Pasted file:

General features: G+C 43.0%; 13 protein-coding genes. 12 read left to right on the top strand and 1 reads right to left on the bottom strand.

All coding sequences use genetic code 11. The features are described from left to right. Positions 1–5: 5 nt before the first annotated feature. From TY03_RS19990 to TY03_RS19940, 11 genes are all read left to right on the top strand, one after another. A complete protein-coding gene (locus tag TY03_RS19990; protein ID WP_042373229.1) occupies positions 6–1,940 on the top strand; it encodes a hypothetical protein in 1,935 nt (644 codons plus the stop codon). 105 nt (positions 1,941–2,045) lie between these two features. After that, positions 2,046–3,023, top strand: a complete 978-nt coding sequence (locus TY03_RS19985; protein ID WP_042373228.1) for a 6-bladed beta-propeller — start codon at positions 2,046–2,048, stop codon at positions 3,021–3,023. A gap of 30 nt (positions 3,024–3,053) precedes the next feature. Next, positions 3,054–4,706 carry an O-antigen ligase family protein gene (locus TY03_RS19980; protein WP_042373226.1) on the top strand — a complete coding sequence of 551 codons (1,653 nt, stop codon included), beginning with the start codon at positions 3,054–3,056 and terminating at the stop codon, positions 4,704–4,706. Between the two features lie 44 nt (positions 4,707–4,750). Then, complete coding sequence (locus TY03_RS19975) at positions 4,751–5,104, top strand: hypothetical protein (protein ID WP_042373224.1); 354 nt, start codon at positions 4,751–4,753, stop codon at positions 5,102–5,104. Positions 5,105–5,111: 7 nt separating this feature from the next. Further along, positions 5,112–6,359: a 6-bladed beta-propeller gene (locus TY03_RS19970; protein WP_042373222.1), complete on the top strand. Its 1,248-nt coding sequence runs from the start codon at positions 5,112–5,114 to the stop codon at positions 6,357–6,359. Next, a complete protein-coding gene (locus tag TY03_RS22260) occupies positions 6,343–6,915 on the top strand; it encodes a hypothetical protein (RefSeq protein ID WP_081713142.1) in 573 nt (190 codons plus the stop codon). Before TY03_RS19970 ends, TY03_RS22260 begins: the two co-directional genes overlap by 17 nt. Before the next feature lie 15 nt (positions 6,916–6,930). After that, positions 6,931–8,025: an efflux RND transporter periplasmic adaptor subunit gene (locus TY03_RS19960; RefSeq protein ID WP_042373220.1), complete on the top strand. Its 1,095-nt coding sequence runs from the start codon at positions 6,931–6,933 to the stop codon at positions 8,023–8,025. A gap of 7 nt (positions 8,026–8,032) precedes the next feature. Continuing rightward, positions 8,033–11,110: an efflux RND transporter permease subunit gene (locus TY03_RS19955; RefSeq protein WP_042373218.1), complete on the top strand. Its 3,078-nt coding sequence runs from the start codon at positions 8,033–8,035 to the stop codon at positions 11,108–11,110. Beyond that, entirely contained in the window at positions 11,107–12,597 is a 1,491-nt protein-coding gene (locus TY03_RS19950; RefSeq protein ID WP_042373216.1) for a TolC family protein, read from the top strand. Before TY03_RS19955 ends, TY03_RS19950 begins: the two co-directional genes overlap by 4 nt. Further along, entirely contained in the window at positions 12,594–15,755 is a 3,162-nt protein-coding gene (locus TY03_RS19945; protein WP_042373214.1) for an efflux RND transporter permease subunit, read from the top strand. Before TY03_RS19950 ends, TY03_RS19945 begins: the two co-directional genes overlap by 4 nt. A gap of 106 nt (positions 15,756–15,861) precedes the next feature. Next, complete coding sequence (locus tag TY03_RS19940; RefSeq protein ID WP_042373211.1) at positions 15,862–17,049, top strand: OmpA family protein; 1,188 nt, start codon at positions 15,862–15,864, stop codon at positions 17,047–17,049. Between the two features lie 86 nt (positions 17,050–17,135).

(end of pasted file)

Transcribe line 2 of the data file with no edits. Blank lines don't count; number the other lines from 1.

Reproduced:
All coding sequences use genetic code 11. The features are described from left to right. Positions 1–5: 5 nt before the first annotated feature. From TY03_RS19990 to TY03_RS19940, 11 genes are all read left to right on the top strand, one after another. A complete protein-coding gene (locus tag TY03_RS19990; protein ID WP_042373229.1) occupies positions 6–1,940 on the top strand; it encodes a hypothetical protein in 1,935 nt (644 codons plus the stop codon). 105 nt (positions 1,941–2,045) lie between these two features. After that, positions 2,046–3,023, top strand: a complete 978-nt coding sequence (locus TY03_RS19985; protein ID WP_042373228.1) for a 6-bladed beta-propeller — start codon at positions 2,046–2,048, stop codon at positions 3,021–3,023. A gap of 30 nt (positions 3,024–3,053) precedes the next feature. Next, positions 3,054–4,706 carry an O-antigen ligase family protein gene (locus TY03_RS19980; protein WP_042373226.1) on the top strand — a complete coding sequence of 551 codons (1,653 nt, stop codon included), beginning with the start codon at positions 3,054–3,056 and terminating at the stop codon, positions 4,704–4,706. Between the two features lie 44 nt (positions 4,707–4,750). Then, complete coding sequence (locus TY03_RS19975) at positions 4,751–5,104, top strand: hypothetical protein (protein ID WP_042373224.1); 354 nt, start codon at positions 4,751–4,753, stop codon at positions 5,102–5,104. Positions 5,105–5,111: 7 nt separating this feature from the next. Further along, positions 5,112–6,359: a 6-bladed beta-propeller gene (locus TY03_RS19970; protein WP_042373222.1), complete on the top strand. Its 1,248-nt coding sequence runs from the start codon at positions 5,112–5,114 to the stop codon at positions 6,357–6,359. Next, a complete protein-coding gene (locus tag TY03_RS22260) occupies positions 6,343–6,915 on the top strand; it encodes a hypothetical protein (RefSeq protein ID WP_081713142.1) in 573 nt (190 codons plus the stop codon). Before TY03_RS19970 ends, TY03_RS22260 begins: the two co-directional genes overlap by 17 nt. Before the next feature lie 15 nt (positions 6,916–6,930). After that, positions 6,931–8,025: an efflux RND transporter periplasmic adaptor subunit gene (locus TY03_RS19960; RefSeq protein ID WP_042373220.1), complete on the top strand. Its 1,095-nt coding sequence runs from the start codon at positions 6,931–6,933 to the stop codon at positions 8,023–8,025. A gap of 7 nt (positions 8,026–8,032) precedes the next feature. Continuing rightward, positions 8,033–11,110: an efflux RND transporter permease subunit gene (locus TY03_RS19955; RefSeq protein WP_042373218.1), complete on the top strand. Its 3,078-nt coding sequence runs from the start codon at positions 8,033–8,035 to the stop codon at positions 11,108–11,110. Beyond that, entirely contained in the window at positions 11,107–12,597 is a 1,491-nt protein-coding gene (locus TY03_RS19950; RefSeq protein ID WP_042373216.1) for a TolC family protein, read from the top strand. Before TY03_RS19955 ends, TY03_RS19950 begins: the two co-directional genes overlap by 4 nt. Further along, entirely contained in the window at positions 12,594–15,755 is a 3,162-nt protein-coding gene (locus TY03_RS19945; protein WP_042373214.1) for an efflux RND transporter permease subunit, read from the top strand. Before TY03_RS19950 ends, TY03_RS19945 begins: the two co-directional genes overlap by 4 nt. A gap of 106 nt (positions 15,756–15,861) precedes the next feature. Next, complete coding sequence (locus tag TY03_RS19940; RefSeq protein ID WP_042373211.1) at positions 15,862–17,049, top strand: OmpA family protein; 1,188 nt, start codon at positions 15,862–15,864, stop codon at positions 17,047–17,049. Between the two features lie 86 nt (positions 17,050–17,135).